Making A Murderer: 150,000 Sign Petition To Pardon Film Subjects

  • By STAFF
  • Published January 4, 2016
January 4, 2015

Making A Murderer Petition

Two online petitions demanding the pardon of Steven Avery and Brendan Dassey, the subjects of the new Netflix series Making a Murderer, have received more than 150,000 signatures.
The 10-episode documentary revolving around Avery and Dassey’s murder trial for a 25-year-old woman’s murder in Manitowoc, Wisconsin has become a sensation over the holidays.
Both petitions have directly appealed to President Obama to pardon the two men, who were both convicted in March 2007 in the death of freelance photographer Teresa Halbach.

A formal petition to the White House, which has received more than 18,000 signatures, writes that evidence on the Netflix series proves the justice system ’embarrassingly failed both men, completely ruining their entire lives.’
‘There is clear evidence that the Manitowoc County Sheriff’s Department used improper methods to convict both Steven Avery and Brendan Dassey’, the petition continues.

‘This is a black mark on the justice system as a whole, and should be recognized as much, while also giving these men the ability to live as normal a life as possible.’
The petition, which has received more than 133,000 signatures, was created by a Colorado resident who said he was ‘outraged’ after viewing the documentary.


‘Avery’s unconstitutional mistreatment at the hands of corrupt local law enforcement officers is completely unacceptable and is an abomination of due process,’ Michael Seyedian Arvada writes.
‘Steven Avery should be exonerated at once by presidential pardon, and the Manitowoc County officials complicit in his two false imprisonments should be held accountable to the highest extent of the US criminal justice system.
Avery had been in prison for 18 years when DNA evidence exonerated him of a sexual assault conviction in 1985.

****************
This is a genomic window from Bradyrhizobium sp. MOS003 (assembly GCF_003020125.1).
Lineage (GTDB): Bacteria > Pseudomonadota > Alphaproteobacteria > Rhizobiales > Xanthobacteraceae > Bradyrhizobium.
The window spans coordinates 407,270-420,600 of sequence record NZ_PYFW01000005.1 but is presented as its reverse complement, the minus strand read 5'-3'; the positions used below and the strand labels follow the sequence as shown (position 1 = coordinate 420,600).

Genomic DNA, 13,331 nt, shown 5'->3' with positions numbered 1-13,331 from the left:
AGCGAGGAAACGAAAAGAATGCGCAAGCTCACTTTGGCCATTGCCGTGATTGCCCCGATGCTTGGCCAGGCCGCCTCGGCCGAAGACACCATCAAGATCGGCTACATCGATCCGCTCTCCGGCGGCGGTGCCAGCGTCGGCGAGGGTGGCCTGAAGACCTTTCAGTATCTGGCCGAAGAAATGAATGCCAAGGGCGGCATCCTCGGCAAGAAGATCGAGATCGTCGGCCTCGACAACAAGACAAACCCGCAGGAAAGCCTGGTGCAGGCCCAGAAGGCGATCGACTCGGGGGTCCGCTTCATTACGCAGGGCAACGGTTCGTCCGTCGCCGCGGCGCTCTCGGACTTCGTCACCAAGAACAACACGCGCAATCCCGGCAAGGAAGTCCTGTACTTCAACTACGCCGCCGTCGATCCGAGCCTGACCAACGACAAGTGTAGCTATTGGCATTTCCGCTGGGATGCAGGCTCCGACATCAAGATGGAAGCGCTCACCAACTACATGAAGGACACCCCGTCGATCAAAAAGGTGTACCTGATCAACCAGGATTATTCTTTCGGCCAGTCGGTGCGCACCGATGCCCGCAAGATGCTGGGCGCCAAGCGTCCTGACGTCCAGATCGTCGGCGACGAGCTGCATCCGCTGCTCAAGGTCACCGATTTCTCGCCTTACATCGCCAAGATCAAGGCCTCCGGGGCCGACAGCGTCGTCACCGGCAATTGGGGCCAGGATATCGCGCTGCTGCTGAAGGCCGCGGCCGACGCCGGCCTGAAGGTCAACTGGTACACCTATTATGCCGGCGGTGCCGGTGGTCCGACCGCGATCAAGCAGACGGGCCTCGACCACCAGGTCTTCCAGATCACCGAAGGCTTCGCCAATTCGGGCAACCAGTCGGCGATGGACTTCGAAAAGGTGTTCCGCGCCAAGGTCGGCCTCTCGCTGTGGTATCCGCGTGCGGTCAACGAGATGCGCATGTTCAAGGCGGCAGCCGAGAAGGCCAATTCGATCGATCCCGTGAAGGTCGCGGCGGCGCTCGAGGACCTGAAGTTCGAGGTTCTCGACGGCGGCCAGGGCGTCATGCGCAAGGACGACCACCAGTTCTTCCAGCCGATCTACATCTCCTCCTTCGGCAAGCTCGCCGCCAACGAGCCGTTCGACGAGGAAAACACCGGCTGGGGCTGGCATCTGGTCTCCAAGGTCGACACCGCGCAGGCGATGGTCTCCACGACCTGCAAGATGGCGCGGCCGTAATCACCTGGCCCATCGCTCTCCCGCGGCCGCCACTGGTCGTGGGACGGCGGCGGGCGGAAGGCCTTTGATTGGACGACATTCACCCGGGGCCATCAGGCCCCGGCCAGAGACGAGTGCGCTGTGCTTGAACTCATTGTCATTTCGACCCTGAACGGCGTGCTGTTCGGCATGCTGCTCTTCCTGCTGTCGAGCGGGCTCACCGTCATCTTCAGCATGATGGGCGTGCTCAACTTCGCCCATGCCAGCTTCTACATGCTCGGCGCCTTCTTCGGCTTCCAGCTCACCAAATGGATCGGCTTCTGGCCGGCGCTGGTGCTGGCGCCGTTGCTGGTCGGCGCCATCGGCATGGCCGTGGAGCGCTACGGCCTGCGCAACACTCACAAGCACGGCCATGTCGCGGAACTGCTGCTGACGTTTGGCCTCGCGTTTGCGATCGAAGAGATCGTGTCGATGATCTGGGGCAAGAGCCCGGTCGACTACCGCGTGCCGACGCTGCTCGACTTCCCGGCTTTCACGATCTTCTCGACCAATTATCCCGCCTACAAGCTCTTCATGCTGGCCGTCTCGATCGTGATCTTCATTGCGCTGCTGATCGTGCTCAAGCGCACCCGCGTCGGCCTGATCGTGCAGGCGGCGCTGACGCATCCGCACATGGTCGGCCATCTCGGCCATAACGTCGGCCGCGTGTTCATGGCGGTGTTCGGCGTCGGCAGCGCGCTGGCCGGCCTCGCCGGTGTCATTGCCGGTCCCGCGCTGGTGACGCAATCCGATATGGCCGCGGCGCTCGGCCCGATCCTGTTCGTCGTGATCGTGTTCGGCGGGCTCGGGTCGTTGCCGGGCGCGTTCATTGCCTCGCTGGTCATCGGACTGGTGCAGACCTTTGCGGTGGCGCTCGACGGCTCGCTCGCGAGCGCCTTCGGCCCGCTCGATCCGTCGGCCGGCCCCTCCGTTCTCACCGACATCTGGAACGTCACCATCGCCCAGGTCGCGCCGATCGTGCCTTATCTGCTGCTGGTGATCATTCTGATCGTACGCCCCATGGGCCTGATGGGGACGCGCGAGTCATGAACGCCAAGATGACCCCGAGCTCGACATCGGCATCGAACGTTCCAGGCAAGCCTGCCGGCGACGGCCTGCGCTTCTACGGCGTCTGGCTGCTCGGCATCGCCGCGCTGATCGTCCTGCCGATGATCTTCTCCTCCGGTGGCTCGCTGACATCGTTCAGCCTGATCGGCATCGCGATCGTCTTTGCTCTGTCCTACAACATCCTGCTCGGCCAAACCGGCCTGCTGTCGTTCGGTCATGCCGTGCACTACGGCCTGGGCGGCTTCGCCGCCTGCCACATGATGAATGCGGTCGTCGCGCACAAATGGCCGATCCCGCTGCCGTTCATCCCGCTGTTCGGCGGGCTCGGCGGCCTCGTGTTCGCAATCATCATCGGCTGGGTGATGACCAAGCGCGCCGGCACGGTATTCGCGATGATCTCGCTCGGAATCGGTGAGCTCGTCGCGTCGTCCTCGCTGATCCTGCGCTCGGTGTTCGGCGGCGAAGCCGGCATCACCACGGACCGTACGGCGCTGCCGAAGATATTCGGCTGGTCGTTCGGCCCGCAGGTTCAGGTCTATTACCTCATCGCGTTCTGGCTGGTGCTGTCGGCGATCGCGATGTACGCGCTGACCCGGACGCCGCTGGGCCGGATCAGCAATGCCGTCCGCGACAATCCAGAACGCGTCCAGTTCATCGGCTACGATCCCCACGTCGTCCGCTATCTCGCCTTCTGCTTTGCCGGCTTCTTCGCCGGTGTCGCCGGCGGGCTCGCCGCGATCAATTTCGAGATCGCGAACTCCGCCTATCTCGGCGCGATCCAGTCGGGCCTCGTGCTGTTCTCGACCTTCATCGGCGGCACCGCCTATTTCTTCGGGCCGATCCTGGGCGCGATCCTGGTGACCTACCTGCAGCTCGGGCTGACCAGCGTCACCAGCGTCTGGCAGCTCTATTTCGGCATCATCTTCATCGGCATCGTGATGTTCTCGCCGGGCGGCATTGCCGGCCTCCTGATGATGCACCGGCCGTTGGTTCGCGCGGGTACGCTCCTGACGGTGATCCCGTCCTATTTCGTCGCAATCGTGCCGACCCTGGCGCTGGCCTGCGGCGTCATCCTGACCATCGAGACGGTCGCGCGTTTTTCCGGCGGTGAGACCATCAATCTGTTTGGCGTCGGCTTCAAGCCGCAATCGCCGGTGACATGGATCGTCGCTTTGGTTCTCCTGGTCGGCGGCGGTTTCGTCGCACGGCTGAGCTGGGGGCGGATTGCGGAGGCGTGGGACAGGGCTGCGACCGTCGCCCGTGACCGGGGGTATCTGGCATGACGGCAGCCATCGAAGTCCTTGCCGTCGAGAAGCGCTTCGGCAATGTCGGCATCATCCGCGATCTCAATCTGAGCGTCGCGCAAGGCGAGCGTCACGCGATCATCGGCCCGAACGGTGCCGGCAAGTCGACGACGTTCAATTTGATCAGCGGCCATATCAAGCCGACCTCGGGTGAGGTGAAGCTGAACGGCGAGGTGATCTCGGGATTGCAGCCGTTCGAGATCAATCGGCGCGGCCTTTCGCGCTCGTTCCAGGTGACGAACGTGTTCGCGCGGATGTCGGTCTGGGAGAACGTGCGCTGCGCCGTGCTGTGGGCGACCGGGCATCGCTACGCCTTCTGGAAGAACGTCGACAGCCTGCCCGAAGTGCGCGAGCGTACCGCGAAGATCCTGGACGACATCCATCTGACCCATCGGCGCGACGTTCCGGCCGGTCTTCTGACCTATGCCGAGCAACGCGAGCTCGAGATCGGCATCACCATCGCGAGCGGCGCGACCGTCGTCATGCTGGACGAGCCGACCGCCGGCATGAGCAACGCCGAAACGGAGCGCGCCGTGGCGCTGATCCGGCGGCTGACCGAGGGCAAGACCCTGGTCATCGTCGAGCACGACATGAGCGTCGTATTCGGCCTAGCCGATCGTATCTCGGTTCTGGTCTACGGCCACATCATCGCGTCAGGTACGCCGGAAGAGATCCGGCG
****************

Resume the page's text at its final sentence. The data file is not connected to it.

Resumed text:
He was released in 2003 and, two years later, sought $36m from Manitowoc County for the wrongful conviction.
Less than a month after the federal lawsuit was filed, Avery was charged with first-degree intentional homicide for the murder of Halbach.

Avery’s defense argued that Manitowoc officers who were in the middle of being deposed in his lawsuit were also involved in the gathering of evidence for the Halbach murder and may have framed him.
Brendan Dassey, Avery’s 16-year-old nephew, then confessed to sexually assaulting Halbach and cutting her throat on his uncle’s orders. He later said the confession was coerced.

None of Halbach’s DNA was ever discovered inside of Avery’s home, where the prosecution claimed she was raped and shot in the head.

Avery was sentenced to life in prison without parole. Dassey was also given a life sentence but has a chance for early release in 2048.

Netflix’s Making a Murderer became an instant hit when it was released December 18.
It received glowing reviews from critics and celebrities alike, who took to Twitter to share the number of hours they had binged and to beg their followers to watch.

‘I can’t stop watching,’ wrote Mandy Moore. ‘It’s crushing but utterly spellbinding.’
‘Never mind an Emmy or an Oscar…Making a Murderer deserves a Nobel Prize,’ tweeted Ricky Gervais.
‘The greatest documentary I have ever seen.’

Daily Mail